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Harry Barnett is a failed businessman who used to run a garage until he went bankrupt. He is now living on the island of Rhodes, looking after the villa of a friend, Alan Dysart, a former government minister. After Heather Mallender, a young woman who is staying at Dysart's villa, goes missing, Harry is accused of her murder. He is determined to prove that she is still alive and to discover why she has vanished. He returns to England and, armed only with a set of photographs that she took, retraces her steps. In doing so, he gradually uncovers a conspiracy which implicates Dysart in the murder of Heather's sister. Written by
Martin Underwood <email@example.com>
Original author Robert Goddard was not impressed with the adaptation of his novel. In an interview, he said "The TV version of Into the Blue was a travesty of the story I wrote and I am determined that any future adaptations should be more faithful to the original". See more »
Good TV thriller when taken on its own terms; obviously no friend of the book
Having been dismayed by many tawdry TV rewrites of perfectly good books, I can understand why the "Into the Blue" author and many readers would be apoplectic after watching this. Instead of gasping at the thrills and chills in this TV movie, those who read the book first will merely gasp in surprise at how well over half of anything to do with it has been radically altered for this film, including the most major characters and plot twists.
That any major changes should occur is not a surprise, however. Indeed, one wonders just why the producers chose to film this book of all things. There was just no way 400 pages of dense, hard paragraphs and exhaustive backstory (all in tiny font) could've made a film of 110 or so minutes. Despite having some compelling drama and ideas, frankly the book can afford to lose perhaps 100 pages.
Even so, by the standards of adaptations, this film's condensations and rewriting are savage. I read the book second, then revisited the film. Thus for me, it's rather a hoot how the film broadcasts right from the start how it's spared nothing in its rewriting. In the first five minutes, Harry Barnett shows someone a portrait of Alan Dysart's wife, a small but important (and alive) supporting character in the book. Harry reports that she died of cancer 2 years ago, then moves on without another word. That's that for wifey!
But the film gives us a decent enough TV movie thriller. Its technique is plain, typical for TV movies, but offers attractive sets, location shootings, and cinematography. The book has its share of melodrama, but the film really ups the thriller factor, which gets clichéd but still fun.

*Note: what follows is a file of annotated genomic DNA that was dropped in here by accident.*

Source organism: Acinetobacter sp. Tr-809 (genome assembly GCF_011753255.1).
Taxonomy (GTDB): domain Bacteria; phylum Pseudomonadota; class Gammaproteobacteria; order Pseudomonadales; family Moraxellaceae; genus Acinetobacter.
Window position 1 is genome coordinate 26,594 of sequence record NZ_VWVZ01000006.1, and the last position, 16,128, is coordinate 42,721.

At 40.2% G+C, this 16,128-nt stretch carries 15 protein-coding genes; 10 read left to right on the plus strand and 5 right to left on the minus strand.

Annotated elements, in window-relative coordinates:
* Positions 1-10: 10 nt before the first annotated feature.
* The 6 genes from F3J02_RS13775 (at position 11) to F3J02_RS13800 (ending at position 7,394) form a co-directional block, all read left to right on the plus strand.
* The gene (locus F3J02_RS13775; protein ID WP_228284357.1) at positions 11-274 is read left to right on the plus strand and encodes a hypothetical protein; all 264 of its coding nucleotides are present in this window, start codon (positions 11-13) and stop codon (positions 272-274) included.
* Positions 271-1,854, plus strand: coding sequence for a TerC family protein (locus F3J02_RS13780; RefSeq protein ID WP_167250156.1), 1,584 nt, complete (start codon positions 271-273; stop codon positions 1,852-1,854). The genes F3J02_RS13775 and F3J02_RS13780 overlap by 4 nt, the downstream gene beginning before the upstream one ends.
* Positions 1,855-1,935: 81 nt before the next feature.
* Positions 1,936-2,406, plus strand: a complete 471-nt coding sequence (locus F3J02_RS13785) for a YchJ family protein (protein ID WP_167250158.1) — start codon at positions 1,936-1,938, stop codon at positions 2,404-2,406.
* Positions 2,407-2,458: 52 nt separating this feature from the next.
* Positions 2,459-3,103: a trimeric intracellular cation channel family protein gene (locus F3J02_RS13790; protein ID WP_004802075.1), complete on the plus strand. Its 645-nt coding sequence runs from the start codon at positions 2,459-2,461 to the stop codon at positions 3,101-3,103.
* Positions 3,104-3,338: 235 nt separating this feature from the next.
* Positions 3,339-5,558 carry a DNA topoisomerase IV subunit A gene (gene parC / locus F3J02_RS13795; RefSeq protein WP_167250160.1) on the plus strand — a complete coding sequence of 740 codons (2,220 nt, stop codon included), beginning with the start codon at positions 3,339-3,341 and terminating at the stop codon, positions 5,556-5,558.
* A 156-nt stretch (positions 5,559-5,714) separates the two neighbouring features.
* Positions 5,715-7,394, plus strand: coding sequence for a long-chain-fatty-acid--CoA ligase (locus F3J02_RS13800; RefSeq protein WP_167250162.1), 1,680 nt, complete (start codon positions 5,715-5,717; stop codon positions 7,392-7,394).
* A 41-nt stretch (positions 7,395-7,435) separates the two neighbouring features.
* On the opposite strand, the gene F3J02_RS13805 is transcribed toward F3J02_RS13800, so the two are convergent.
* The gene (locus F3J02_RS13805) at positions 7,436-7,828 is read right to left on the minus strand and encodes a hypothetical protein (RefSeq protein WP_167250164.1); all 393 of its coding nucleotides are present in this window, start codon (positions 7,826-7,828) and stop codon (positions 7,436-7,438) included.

The altered story also retains much of what worked best in the book's drama: Harry Barnett's central quest, and an interesting friendship with the vivid, yet inscrutable Alan Dysart.
True, the film is clichéd in how it sets up Harry's private investigation of Heather Mallender's disappearance. The usual "innocent man must launch his own private investigation to clear his name, while the authorities hassle him and do nothing useful." But it keeps the device of Harry obtaining photos Heather has shot, and using them to retrace her own investigative journey from the past. The film gets great cinematic fun out of this -- Harry will give us a close-up view of a photo of a building; then the shot pans up to show the actual building, proving that he's on the right track.
Alan too remains compelling: a well-fed and well-groomed man of power (love the suspenders) who's generous, supportive, yet ambiguous. (The film errs a little by making him ambiguous from the start.) Forever helping Harry out of trouble, Alan provides one of the most gripping dramatic moments when Harry declines to do him a major favor. Alan stops and glares at him, and complains to Harry for the first time. "It's the only favor I've ever asked of you." Immediately he departs in defeat. We feel the pain and guilt such an accurate criticism must've made to Harry.
Unfortunately, the film glosses over their surprising drama at story's end.
Zora Labrooy, friend of Heather and secretary to a shifty psychologist, provides another strong character and relationship for Harry. Despite rewrites, her essential elements are largely the same. The investigation pushes her to become an ally and assistant to Harry. Besides its own ambiguity, this friendship is made interesting by an increased, constant tension and fragility. They're never sure they can trust or find a real use for each other.
Also of note is John Thaw, who provides the right dramatic gravitas whenever required. It's also fun to see him convincingly play a cockney man of modest background, in contrast to his famous role of cultured Inspector Morse.
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